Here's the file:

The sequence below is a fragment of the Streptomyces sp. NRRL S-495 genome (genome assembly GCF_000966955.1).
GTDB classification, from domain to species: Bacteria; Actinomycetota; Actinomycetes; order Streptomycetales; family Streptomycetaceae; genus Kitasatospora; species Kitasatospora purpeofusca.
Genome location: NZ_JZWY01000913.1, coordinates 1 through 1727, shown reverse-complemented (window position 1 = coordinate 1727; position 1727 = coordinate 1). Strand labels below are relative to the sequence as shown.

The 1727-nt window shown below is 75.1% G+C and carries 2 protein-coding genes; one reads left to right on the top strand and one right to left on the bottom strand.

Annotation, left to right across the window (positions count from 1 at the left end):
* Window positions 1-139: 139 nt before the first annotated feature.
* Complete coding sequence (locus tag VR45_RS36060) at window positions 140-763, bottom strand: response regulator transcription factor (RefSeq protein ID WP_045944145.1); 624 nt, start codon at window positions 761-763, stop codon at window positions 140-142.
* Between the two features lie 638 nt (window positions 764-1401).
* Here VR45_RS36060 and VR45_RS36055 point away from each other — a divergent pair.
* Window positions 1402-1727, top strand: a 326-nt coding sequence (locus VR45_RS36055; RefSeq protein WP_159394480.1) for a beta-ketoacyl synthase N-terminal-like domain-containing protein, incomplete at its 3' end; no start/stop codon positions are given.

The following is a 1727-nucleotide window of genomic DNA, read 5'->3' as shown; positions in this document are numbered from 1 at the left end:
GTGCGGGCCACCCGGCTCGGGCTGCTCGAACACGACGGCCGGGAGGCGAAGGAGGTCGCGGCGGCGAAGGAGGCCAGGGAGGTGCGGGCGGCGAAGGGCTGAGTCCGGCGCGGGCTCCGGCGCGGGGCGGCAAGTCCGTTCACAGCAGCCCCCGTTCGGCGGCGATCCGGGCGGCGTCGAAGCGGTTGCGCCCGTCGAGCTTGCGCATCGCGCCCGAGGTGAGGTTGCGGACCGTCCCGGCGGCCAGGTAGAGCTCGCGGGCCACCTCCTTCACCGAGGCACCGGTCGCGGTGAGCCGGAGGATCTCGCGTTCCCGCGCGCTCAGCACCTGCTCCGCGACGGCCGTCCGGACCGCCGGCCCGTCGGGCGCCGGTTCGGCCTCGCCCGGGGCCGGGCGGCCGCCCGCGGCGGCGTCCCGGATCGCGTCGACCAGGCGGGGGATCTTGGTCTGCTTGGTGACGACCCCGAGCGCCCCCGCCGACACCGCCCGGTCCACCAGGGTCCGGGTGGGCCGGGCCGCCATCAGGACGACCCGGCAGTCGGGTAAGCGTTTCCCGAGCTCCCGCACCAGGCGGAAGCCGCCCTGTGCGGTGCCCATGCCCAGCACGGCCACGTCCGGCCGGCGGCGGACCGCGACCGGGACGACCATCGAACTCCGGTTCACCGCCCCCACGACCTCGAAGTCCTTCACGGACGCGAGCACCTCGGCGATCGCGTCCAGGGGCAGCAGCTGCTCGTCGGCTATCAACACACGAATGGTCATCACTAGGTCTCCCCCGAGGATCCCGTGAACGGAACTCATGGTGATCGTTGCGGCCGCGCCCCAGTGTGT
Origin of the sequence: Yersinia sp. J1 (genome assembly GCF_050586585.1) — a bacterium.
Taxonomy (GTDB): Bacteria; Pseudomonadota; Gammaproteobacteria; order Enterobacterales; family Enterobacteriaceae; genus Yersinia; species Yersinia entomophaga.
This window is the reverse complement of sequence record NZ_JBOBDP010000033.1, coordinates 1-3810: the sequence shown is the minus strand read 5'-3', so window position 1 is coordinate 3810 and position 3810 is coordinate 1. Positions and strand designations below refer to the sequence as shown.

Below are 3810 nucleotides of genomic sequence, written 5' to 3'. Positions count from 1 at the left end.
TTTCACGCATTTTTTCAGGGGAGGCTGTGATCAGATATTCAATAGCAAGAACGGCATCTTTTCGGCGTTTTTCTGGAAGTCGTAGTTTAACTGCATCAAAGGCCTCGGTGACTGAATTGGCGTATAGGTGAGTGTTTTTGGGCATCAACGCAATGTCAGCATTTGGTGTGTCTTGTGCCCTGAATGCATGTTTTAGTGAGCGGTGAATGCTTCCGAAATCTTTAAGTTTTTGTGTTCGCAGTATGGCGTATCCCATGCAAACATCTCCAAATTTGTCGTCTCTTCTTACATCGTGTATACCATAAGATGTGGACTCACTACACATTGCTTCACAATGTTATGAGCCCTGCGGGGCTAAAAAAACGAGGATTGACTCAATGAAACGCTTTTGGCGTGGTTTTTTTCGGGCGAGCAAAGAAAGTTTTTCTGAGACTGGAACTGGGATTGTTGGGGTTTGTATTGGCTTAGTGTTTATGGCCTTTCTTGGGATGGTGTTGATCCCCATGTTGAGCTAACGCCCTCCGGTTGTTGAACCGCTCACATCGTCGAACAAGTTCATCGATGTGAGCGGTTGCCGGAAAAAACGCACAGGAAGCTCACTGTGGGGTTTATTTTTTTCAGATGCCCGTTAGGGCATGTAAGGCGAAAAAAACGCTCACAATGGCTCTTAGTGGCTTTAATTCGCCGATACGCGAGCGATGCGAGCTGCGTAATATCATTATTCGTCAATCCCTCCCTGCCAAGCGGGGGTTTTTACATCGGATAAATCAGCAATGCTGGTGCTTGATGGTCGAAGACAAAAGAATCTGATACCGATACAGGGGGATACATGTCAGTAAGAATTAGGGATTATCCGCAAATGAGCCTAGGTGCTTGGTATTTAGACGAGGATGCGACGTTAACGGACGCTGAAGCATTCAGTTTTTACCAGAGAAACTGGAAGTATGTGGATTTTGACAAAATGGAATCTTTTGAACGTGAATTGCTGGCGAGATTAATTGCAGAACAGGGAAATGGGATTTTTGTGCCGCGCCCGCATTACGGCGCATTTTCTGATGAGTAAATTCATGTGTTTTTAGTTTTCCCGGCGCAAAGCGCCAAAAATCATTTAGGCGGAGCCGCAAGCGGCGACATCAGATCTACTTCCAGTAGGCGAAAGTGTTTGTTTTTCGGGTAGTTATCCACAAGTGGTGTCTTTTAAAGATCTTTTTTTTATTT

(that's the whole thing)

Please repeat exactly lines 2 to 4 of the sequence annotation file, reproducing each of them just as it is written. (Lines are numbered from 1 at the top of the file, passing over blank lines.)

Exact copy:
GTDB classification, from domain to species: Bacteria; Actinomycetota; Actinomycetes; order Streptomycetales; family Streptomycetaceae; genus Kitasatospora; species Kitasatospora purpeofusca.
Genome location: NZ_JZWY01000913.1, coordinates 1 through 1727, shown reverse-complemented (window position 1 = coordinate 1727; position 1727 = coordinate 1). Strand labels below are relative to the sequence as shown.

The 1727-nt window shown below is 75.1% G+C and carries 2 protein-coding genes; one reads left to right on the top strand and one right to left on the bottom strand.